Thursday, May 16, 2013

Caught with your hand in the cookie jar, EH?

           Senate rules allow senators to claim up to $22,000 per annum to maintain a secondary residence near to parliament in the Ottawa area. Conservative senator Mike Duffy and two other senators (one a Liberal) are in hot water in claiming the allowance while actually residing in Ottawa (and not in their claimed primary residence in their home province). The Duffy saga has indeed taken some weird twists in the last few weeks. Senator Duffy offered to pay back the $90,000 he owes the taxpapers, claiming ignorance of the rules on his part. It now turns out that Nigel Wright, PM Steven Harper's chief of staff payed the re-imbursement out of his own pocket, raising some fundamental questions of ethics in high places.

          From the pen of our favorite conservative journalist, Andrew Coyne. When your own best people start crying foul, you know there's got to be a problem.

          Coyne, I think, rightly analyzes the ethical problems raised by the Duffy affair. Was the Duffy bailout by Nigel Wright a loan? Then it should have been registered as an asset by Mr Wright. Was it a gift? If so, then under Senate rules, Duffy should not have accepted it. Either way the action was, as Coyne argues, stunningly stupid. (Or, are the players so assured of the passive compliance - or stupidity - of the public, they feel themselves immune: "little gods of the earth"?)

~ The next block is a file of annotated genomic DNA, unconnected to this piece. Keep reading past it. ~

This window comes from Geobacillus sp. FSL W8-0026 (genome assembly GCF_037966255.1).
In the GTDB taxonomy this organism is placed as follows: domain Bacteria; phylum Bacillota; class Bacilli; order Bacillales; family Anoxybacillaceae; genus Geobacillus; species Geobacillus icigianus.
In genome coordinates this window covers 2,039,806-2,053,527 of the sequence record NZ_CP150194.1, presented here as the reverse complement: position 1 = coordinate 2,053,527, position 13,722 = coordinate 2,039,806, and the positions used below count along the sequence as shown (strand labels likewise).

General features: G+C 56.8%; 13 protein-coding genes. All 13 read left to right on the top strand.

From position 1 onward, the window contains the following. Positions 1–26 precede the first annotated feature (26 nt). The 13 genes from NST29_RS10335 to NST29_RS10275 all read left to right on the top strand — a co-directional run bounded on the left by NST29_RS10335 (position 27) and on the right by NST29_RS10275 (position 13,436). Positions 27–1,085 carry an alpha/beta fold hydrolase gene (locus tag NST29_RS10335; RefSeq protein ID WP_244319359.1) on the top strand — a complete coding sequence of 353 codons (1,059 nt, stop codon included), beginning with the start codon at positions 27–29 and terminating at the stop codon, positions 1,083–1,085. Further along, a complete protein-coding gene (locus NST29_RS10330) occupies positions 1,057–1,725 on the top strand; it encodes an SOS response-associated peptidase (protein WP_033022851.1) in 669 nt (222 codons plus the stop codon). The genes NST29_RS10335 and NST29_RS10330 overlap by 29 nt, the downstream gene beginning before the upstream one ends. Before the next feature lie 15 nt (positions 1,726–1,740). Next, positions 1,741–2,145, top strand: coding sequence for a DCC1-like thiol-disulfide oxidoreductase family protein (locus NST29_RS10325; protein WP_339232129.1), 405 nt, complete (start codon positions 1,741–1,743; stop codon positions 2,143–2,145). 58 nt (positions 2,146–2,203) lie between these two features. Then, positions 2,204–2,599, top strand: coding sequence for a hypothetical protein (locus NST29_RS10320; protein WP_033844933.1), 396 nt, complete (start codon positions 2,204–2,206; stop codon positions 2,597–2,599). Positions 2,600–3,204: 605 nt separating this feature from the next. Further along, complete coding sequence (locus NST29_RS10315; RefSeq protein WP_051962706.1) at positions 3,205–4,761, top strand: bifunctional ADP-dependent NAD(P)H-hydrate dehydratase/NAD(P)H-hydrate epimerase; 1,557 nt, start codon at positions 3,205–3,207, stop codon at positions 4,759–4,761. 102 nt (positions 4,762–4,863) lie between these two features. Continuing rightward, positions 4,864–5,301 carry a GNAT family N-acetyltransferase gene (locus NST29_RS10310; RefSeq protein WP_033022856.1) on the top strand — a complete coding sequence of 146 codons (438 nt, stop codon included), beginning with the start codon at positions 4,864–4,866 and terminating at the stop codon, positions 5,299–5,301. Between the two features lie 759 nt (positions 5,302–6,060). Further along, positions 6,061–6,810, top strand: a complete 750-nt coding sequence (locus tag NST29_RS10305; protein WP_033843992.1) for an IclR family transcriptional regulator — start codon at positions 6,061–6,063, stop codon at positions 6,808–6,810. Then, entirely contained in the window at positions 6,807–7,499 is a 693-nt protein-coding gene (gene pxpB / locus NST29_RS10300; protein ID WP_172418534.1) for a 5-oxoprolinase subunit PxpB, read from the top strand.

Once again, it seems we are faced with the essential truth of the old adage: power corrupts and absolute power corrupts absolutely. The Harperites were elected on a platform of Law and Order, responsible government and transparency. We've got Law and Order with the incessant tightening of regulations concerning immigrants, refugee claimants and unemployment benefits (most of these changes rendering the laws less accomodating or even mean-spirited). But where have the responsible government and transparency gone? Are the senators who claim expenses they are not entitled to behaving responsibly? Is the government being transparent in its release of information to the public? The very fact that Harper's right hand man, Mr Wright, bailed Senator Duffy out would have remained a state secret if it had not been leaked to the press. And who is responsible for this leak and why? 

          Under a government elected on a promise of transparent government, the atmosphere in Ottawa appears to some observers even murkier than it was under the Chrétien Liberals.

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